Winds, Storms and Cyclones

Air Exerts Pressure

Don’t we all just love bubble wrap? Isn’t fun to pop those bubbles? But how is it possible? What is actually happening when you’re popping a bubblewrap? Well, it’s simple! When you pop bubble wrap, the air inside the bubble exerts pressure and hence it pops. Interesting isn’t it? Let us study more in-depth about how air exerts pressure.

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Air Exerts Pressure

The envelope of air surrounding the earth is called atmosphere. Air has weight. The weight of air presses our bodies all the time. This weight of air acting on a surface causes air pressure. Air pressure can be understood with the help of certain activities.

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Activity I

  • Materials Required: tumbler, water, square cardboard piece
  • Method: Fill up the tumbler with water up to the brim. Cover it with cardboard piece and turn the glass upside down. Slowly remove your hand.
  • Observation: Cardboard does not fall and water stays in the glass.
  • Inference: air pushes the cardboard up and prevents it from falling.

Activity II

  • Materials Required: plastic bottle with cap, hot water, cold water
  • Method: Pour hot water into the plastic bottle. Empty the bottle and put the cap tightly. Pour some ice-cold water on it.

  • Observation: The bottle will get de-shaped.
  • Inference: The air from the bottle expands as it becomes hot. When it is cooled, air contracts. The outside air has more pressure and it crushes the bottle.

Some daily life experiences that show that air exerts pressure

  • You find it easier to row the boat when the wind is blowing behind you.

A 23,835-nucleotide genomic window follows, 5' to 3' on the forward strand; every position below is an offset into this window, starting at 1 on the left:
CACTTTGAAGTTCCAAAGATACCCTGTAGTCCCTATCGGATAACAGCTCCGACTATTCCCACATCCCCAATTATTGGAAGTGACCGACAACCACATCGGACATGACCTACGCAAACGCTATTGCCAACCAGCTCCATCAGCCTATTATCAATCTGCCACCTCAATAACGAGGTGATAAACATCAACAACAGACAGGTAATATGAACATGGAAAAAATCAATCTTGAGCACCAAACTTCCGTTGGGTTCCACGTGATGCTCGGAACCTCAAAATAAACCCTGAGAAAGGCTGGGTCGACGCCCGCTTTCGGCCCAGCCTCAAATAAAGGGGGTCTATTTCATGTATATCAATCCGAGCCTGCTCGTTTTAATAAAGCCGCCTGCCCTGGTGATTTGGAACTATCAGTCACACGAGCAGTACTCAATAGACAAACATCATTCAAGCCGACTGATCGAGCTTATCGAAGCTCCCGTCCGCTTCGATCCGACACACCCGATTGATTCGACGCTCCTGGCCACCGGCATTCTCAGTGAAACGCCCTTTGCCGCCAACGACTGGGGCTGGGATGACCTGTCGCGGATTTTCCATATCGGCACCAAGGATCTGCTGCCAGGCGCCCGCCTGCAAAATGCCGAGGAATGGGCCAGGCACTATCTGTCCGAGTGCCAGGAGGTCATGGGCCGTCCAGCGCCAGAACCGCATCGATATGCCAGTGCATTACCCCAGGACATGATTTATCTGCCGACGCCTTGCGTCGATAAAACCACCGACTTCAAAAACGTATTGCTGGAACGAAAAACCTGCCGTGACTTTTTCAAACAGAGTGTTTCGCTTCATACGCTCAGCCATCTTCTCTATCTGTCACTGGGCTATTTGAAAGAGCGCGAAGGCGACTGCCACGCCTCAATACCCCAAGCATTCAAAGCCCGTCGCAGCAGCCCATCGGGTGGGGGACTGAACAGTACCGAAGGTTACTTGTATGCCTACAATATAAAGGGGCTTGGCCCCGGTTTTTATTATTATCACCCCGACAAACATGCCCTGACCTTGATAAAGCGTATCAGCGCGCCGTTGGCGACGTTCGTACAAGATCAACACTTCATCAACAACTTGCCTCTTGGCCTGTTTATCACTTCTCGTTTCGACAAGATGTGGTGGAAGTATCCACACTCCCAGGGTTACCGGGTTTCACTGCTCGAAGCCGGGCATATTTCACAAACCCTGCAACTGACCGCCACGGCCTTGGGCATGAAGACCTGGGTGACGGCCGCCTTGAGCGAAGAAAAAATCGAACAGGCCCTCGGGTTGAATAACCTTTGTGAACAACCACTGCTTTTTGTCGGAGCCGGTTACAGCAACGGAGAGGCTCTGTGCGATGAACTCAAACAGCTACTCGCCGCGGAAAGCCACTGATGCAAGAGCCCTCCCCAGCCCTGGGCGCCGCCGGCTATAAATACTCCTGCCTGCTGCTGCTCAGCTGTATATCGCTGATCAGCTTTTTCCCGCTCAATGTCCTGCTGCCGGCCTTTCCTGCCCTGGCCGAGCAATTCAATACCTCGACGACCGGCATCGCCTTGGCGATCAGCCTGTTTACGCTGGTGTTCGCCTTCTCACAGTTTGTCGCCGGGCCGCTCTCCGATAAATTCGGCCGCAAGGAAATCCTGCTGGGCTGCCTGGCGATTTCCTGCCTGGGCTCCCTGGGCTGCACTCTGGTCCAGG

• The wind coming from the back help in flying kite.
  • When we suck from the straw, the liquid rises in it.
  • The medicine enters the syringe when a piston is pushed out.

High-speed winds are accompanied by reduced air pressure. Let us now perform certain experiments that will show that high-speed winds reduce the air pressure.

Activity III

  • Materials Required: Two balloons
  • Method: Blow the balloons and tie string to it. Hang them 10 – 12 cm apart on a rim. Blow air in between the balloons.

  • Observation: The balloons will move closer.
  • Inference: The air pressure between the balloons is reduced due to more speed. Air moves from higher pressure to lower pressure bringing the balloons closer.

Activity IV

  • Materials Required: Bottle, crumpled piece of paper
  • Method: Crumple a small piece of paper into a ball of a size smaller than the mouth of an empty bottle. Hold the empty bottle on its side and place the paper ball just inside its mouth. Now try to blow on the ball to force it into the bottle.

  • Observation: The paper does not move inside.
  • Inference: The air pressure at the mouth of the bottle is reduced due to more speed. This forces the air out from the bottle. This prevents the crumpled paper ball to move inside.

Question For You

Q1. Give Reason – Why is the roof of houses blown off when a strong wind is blowing?

Ans: The strong wind above the roof lowers down the air pressure just above the roof. This forces the air from the air to move outward blowing off the roof of the house.

Q2. A child blows air with a straw near the opening of another straw which has its other end in a soft drink bottle. What do you think will happen and why?

Ans: The level of soft drink will rise in the bottle. This will happen because the air pressure is reduced above the straw hence the drink will rise in it. 

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2 responses to “Thunderstorms and Cyclones”

  1. Shruti says:

    I have to make project on cyclone family a disaster it’s very little I need more 15 pages
    If u can so please help me doing my project

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